Jobs II: The Return

I have been willing to write this article since the audits of 400 career websites (evaluation of those according to jobseekers expectations and companies’ practices) we made at Potentialpark a couple of weeks ago. Prior to the official results, I just want to share an observation I made before our Head of Research Dorota comes in with the official Potentialpark branded results and trends that we are allowed to share : Jobs make it to the heart of employer branding strategies.

Maybe it’s even time to change my Twitter baseline to the usual yet useless “views expressed here are my own”.

From HR communication to jobs branding

Career websites were born to share job offers to early internet surfers. Early career pages and job descriptions. Quicker, cheaper, easier to spread, there were many advantages compared to the old fashioned newspaper offers.

As they were not yet so attractive, they got much more into employer branding and HR communication. How to attract people on the website? How to make them consider us as a potential employer?

It seems however that companies have been putting too much effort on the corporate HR branding. If we are almost done with the (un)famous “Statement from our CEO”, students seem to lack of information regarding the actual jobs.

Companies are offering so many jobs nowadays (did you know that Disneyland Paris was recruiting medical doctors?) that they need to guide the job seeker already on the career website; job offers in the ATS are not enough anymore.

Disneyland Paris’s new employer branding campaign

Away from ATS default settings

On the career websites I have seen, I have been surprised by the number of companies who put extra efforts into presenting their jobs.

Not as job offers from the ATS default settings but actually directly on the career website enabling themselves to put much more information related to the jobs they were presenting.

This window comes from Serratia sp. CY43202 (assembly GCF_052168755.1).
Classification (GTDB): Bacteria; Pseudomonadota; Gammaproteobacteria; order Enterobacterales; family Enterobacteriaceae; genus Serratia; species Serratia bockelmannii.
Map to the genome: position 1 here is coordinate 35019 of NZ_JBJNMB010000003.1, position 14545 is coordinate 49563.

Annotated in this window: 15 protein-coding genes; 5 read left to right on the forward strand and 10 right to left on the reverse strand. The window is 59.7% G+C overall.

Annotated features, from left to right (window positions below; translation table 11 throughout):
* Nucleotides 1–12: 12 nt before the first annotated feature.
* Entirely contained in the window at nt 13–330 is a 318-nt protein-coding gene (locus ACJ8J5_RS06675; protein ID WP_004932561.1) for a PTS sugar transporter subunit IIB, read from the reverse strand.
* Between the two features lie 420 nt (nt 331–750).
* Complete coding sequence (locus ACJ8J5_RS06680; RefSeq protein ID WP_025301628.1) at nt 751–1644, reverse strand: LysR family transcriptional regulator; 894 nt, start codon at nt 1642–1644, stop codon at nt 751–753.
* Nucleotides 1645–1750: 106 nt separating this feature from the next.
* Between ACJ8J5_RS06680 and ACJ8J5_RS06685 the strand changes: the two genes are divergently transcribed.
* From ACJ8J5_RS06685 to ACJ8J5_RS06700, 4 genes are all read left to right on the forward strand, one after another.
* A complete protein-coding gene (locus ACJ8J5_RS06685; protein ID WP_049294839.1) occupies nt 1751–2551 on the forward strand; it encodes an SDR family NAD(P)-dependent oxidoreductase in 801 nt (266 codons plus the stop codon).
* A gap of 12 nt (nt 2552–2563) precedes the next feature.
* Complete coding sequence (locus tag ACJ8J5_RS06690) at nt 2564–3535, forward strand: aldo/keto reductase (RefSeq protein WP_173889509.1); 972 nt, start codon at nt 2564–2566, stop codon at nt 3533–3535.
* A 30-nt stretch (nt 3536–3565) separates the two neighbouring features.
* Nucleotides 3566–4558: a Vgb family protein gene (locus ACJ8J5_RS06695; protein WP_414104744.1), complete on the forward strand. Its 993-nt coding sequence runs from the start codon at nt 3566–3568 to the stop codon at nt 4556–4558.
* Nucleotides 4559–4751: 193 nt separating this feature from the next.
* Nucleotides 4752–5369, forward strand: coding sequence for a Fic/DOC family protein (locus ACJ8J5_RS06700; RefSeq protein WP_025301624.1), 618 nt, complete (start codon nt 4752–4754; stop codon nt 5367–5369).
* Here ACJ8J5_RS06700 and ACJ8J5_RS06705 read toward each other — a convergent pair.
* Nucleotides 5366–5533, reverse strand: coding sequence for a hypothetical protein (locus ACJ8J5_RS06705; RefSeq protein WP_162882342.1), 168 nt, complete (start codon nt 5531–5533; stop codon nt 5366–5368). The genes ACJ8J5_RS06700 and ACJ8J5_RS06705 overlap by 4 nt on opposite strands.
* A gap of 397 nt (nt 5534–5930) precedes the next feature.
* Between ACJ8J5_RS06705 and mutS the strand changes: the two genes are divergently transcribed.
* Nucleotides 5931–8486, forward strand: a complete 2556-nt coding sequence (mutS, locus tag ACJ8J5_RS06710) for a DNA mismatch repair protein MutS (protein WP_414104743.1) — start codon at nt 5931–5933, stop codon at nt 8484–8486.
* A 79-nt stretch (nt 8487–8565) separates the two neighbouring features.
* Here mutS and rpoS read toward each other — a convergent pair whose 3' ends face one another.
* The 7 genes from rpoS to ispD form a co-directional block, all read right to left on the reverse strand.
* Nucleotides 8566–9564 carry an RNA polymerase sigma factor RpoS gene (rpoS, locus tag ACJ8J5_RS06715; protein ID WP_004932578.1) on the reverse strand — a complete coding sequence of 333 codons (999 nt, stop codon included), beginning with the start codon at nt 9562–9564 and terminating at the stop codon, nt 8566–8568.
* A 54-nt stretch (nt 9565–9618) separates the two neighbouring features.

Testimonials, jobs you might also be interested in or recruiter’s contact details, those pages actually give a proper insight on the job. I must say some did seduce me (is that not the main goal of the career website?) and much more than regular A4 job offers would have.

To me, Club Med is the company that has gone the furthest in this thinking as they decided not to have any job offers! Only those super described job description pages on the career website with on top of it either a “Apply for this job” button or “Subscribe to Job Alert” one.

Although many companies have made a similar effort building “mirror sites” over their ATS in order to have the hand on the development they want to do themselves, from job search tool (AXA) to augmented job offer display (Credit Agricole).

The Nice Cote d’Azur Metropolitan Area provides job seekers and recruiters with a web platform to distribute job adverts and a free and innovative NFC service:

Guiding to the right jobs

How do you get job seekers to find the job they fit?

For a year now we have been witnessing a higher and higher percentage of candidates who do not look for a particular position. They navigate through the career website for interesting content, they browse depending on their interests until, if not leaving to another career website, they fod the piece of information that relates to their situation, questions and tastes.

For a few years now, companies have been developing tools based on those trends. 2 years ago, our Research’s baseline actually was “Match me if you can”.

Personality or skills matcher have been arising on career websites, relating one job seeker situation to the (most) relevant job. The main use again is to presenting jobs, put light on those that job seekers would be less likely to think of and find.

Is this a new direction that employer branding is taking, attracting candidates with missions rather than/on top of company culture?

Or is it only putting back in the heart of the communication strategy what actually represents half of the life of the person companies are talking to?

Therefore, what will be the consequences for the work organisation? Is it another proof that we are going towards a “Free Agent Nation”?


On that note, I am looking forward to the official results that we will be able to share with you once Dorota (Head of Research) extracts all the actual trends, facts and figures.

Before that let’s keep supposing, presuming, speculating! Isn’t it the best part?

Guillaume Caramalli

Photo Credit : Just another StormtrooperGuidance

One thought on “Jobs II: The Return

  1. Pingback: Revue de presse - Soigner votre Marque Employeur n'est plus une option ! - #rmsnews

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